Revealed! Wellard Was the Fifth Beatle!
by Olivia

Revealed! Wellard was the 5th Beatle!
By Olivia reporting from Liverpool

BIG NEWS is soon to rock the very foundation of Beatle teaching with
the revelation that Midshipman Henry Wellard, of His Majesty's ship
Renown, was the official 5th Beatle.

The news comes after scores of forensic scientific tests have
discovered the DNA of Midshipman Wellard matches those of the Fab
Four.

Although numerous others have claimed or been accorded 5th Beatle
status, including Pete Best, Stu Sutcliffe and Mick Jagger, it with
without a doubt that Wellard may well have been the `other Beatle'
mentioned in Fab Four legend, as our exclusive pictures show.

Other evidence has come to light which confirms Wellard's place in
Beatle history. It has been discovered that Wellard's surprisingly
deep and melodious voice perfectly suited the harmonious of the
Liverpudillian Band, most notably on the track "A Day in the Life"
where Wellard can be distinctly heard to sing the line "I'd love to
turn you on."

But it was not just the singing department where Wellard's Beatle
qualities excelled. He also taught Ringo Starr how to read, which
proved to be vital to his post-Beatle career as narrator of Thomas
the Tank Engine. "He saved my a**" says Ringo. "Learning how read
really opened doors for me. It allowed me to become a lot more than
just Beatle Ringo. I could be Beatle anybody!"

Wellard also contributed lyrics to such tracks as "Being for the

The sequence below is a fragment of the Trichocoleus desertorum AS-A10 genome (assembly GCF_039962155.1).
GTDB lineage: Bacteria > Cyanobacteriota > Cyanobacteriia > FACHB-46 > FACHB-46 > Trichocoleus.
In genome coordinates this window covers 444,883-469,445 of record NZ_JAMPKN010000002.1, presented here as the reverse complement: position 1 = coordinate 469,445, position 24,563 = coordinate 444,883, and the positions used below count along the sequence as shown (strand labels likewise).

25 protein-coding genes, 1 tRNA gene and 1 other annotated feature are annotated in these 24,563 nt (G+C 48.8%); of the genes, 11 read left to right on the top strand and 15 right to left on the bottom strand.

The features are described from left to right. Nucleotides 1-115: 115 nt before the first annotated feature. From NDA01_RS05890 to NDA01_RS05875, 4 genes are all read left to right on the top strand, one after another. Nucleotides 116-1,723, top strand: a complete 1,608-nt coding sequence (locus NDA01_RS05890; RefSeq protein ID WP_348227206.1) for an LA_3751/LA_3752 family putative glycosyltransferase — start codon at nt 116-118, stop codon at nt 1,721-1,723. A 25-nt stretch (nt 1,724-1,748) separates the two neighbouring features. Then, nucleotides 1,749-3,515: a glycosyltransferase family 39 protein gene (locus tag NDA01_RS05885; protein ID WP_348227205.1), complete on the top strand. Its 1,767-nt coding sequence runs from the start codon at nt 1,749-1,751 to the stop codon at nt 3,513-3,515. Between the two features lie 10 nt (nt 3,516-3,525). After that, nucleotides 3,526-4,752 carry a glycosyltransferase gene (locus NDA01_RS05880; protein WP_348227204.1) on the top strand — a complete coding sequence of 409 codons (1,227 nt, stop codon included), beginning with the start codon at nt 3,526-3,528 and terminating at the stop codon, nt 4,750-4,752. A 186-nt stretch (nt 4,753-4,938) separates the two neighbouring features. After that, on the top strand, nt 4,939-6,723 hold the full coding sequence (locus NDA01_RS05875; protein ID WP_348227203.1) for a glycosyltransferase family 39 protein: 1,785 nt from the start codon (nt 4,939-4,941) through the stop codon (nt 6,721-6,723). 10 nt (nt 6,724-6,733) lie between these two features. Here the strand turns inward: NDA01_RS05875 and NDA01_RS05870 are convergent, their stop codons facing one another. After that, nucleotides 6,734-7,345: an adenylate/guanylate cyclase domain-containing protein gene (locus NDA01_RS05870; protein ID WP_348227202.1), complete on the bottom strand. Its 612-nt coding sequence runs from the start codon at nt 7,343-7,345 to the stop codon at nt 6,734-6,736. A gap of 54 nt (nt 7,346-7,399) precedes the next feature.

Benefit of Mr Kite", where the following lyrics shows cryptic
references to himself, and two other lieutenants of the Renown, Mr
Hornblower and Mr Kennedy:

Messrs. K. and H. assure the public
Their production will be second to none
And of course Henry The Horse dances the waltz!

 

Wellard's cloned Beatle appearance, including the mop-top hairdo,
also meant he was able to stand in at the last minute when one of the
Fab Four fell ill, particularly when the Beatles visited Australia in
1964, as their tour manager explains: "Jimmy Nicol was brought in to
stand in for Ringo when he was ill with tonsillitis, but after Jimmy
became sick with stage fright there was just no other choice but to
bring in Henry Wellard. He looked so much like the other three, and
the stage was often so far away, that the audience couldn't tell the
difference between them."

Wellard even stood in as Paul McCartney's double on the back cover of
the Sgt Pepper album, as the Sgt Pepper photographer reveals: "it was
recorded in Beatle legend that the stand in for Paul was a chap by
the name of William Campbell, but it was actually Henry Wellard."

And what is the verdict given by the Fab Four themselves? Paul
McCartney says: "We are and always have been a four piece band.
Others may have lent us a hand or a wig along the way, but it's
always just been us four. No-one else."

But Ringo holds a more inclusive view of the quintet: "I have livid
memories of the lad. He taught us elegance, grace and good grammars.
His help in language studies was impertinent if we were going to get
anywhere. Thanks to him, I have a wider vocabulary which I am able to
use in contest. I have a very admiral relationship towards him."

Story: Olivia
Pictures: The remarkable similarities left little doubt about Wellard
being the 5th Beatle.